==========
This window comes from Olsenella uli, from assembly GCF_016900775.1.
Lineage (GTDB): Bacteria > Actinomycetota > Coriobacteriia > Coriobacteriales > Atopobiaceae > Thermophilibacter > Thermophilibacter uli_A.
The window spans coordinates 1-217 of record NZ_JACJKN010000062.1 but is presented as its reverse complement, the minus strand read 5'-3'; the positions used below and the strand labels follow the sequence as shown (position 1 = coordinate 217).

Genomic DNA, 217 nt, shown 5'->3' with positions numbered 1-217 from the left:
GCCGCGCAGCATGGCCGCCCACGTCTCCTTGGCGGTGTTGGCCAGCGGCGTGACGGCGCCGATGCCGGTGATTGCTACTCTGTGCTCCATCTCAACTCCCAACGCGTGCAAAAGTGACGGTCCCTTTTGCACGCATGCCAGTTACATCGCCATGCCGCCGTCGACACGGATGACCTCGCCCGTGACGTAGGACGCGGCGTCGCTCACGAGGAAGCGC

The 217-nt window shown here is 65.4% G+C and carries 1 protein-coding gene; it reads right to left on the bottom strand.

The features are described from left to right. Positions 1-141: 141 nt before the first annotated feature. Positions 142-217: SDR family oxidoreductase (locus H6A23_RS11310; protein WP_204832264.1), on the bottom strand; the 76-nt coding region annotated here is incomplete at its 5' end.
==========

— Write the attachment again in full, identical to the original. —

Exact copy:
This window comes from Olsenella uli, from assembly GCF_016900775.1.
Lineage (GTDB): Bacteria > Actinomycetota > Coriobacteriia > Coriobacteriales > Atopobiaceae > Thermophilibacter > Thermophilibacter uli_A.
The window spans coordinates 1-217 of record NZ_JACJKN010000062.1 but is presented as its reverse complement, the minus strand read 5'-3'; the positions used below and the strand labels follow the sequence as shown (position 1 = coordinate 217).

Genomic DNA, 217 nt, shown 5'->3' with positions numbered 1-217 from the left:
GCCGCGCAGCATGGCCGCCCACGTCTCCTTGGCGGTGTTGGCCAGCGGCGTGACGGCGCCGATGCCGGTGATTGCTACTCTGTGCTCCATCTCAACTCCCAACGCGTGCAAAAGTGACGGTCCCTTTTGCACGCATGCCAGTTACATCGCCATGCCGCCGTCGACACGGATGACCTCGCCCGTGACGTAGGACGCGGCGTCGCTCACGAGGAAGCGC

The 217-nt window shown here is 65.4% G+C and carries 1 protein-coding gene; it reads right to left on the bottom strand.

The features are described from left to right. Positions 1-141: 141 nt before the first annotated feature. Positions 142-217: SDR family oxidoreductase (locus H6A23_RS11310; protein WP_204832264.1), on the bottom strand; the 76-nt coding region annotated here is incomplete at its 5' end.